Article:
When more than one adjective is used to describe something, all the adjectives need to be placed in the correct order. This is the correct order for adjectives: number, opinion, size, age, shape, color, origin, material, and purpose.
Below is a free adjective order poster and two fun worksheets. They are designed to be used when introducing this concept. There are also activity ideas and links to more adjective resources below.
With these resources you can introduce the concept of adjective order. The poster makes a handy resource for the classroom or a writing area.
Students can use the adjective order worksheets to explore the concept more deeply. They can cut out the adjectives and then place some of them in the correct order in a sentence of their own.
To explore adjective order even further ask your students to find sentences in books to see how other authors implement this idea. It is fun to take some of these sentences and write them on the board with the order jumbled to see if your students can correct the mistake.
On this poster there are two examples for each adjective type. Students could think of two more and write them down. Ask them to select a noun for each.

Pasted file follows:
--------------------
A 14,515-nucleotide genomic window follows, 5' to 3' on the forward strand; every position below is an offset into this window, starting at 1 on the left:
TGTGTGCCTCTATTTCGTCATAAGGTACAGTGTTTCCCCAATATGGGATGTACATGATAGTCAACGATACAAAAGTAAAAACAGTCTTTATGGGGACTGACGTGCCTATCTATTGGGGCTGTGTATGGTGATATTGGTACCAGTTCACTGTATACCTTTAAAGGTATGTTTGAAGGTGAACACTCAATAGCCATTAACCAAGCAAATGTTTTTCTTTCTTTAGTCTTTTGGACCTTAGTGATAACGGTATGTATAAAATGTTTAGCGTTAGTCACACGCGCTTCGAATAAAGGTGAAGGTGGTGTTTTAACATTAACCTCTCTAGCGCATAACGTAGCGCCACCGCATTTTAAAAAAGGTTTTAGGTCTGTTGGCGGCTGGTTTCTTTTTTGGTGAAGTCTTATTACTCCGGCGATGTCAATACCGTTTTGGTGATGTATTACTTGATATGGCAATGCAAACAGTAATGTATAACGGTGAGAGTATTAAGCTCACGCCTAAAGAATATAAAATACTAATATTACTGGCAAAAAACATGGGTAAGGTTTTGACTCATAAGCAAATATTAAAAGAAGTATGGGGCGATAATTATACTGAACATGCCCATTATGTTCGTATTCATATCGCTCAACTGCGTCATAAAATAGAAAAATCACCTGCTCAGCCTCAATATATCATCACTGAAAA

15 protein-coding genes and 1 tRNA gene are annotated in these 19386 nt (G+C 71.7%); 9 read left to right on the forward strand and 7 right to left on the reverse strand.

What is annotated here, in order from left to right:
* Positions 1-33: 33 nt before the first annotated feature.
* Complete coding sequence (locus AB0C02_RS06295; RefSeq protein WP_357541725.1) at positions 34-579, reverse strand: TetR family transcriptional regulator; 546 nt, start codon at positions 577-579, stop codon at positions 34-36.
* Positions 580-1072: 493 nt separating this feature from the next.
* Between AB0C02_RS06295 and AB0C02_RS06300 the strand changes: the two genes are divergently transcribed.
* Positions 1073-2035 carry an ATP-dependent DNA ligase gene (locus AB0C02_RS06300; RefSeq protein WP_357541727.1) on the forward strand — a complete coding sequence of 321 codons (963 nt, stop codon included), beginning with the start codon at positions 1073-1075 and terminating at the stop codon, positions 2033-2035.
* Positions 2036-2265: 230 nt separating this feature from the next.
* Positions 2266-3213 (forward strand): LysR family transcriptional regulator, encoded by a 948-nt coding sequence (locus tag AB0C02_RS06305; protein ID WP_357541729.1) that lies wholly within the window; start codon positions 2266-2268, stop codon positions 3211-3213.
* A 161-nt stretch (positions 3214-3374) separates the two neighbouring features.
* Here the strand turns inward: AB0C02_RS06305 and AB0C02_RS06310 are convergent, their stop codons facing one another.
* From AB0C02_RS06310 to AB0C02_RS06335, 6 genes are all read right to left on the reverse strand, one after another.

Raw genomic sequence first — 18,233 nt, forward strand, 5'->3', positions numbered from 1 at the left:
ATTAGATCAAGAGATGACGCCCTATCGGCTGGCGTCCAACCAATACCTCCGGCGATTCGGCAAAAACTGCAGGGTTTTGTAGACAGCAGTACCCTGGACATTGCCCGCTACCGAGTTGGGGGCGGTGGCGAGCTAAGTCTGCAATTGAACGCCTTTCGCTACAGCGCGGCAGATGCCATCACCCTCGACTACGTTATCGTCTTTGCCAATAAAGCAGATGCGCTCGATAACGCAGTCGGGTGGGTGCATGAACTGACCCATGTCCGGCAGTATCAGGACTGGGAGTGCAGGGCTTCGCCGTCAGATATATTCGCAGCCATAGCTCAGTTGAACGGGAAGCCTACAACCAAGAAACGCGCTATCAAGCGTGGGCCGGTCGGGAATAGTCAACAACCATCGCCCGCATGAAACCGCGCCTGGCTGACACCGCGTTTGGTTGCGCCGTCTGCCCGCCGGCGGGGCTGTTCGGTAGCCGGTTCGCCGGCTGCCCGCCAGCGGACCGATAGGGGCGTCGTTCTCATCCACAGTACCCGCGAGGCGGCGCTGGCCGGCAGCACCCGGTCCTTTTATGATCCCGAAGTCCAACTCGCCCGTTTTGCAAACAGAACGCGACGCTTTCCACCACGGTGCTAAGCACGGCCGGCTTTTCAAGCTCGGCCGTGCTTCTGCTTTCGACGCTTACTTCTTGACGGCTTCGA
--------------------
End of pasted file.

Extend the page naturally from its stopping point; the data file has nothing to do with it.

For example, seven melted candles, small thoughtful sister, enormous grey elephant, hungry school age child, round ham sandwich, soft purple velvet, old French perfume, orange paper tiger and new computer desk.
These sentences have been written in the wrong order. Your students can cut them out, put them in the right order and then glue them into their workbooks.
Students could then write a sentence with two or three adjectives on a strip of paper. Cut the sentence into individual words and then let another student reconstruct it. The reformed sentence could be glued into a workbook.
Your students can follow the key on this worksheet and color all the adjectives their correct color.
If you have magazines and newspapers available students could spend a few minutes collecting more adjectives. These printed examples could be glued onto one page in their workbooks or used in a single class collection poster. If there is time they can create a chart and group the adjectives into their types.
To extend this activity further, ask your students to write adjectives on small pieces of paper. Each student could write 2 or 3. The pieces of paper are collected and placed in a container. These are then handed out randomly. Student must try to use the words they are given in a sentence in the correct order.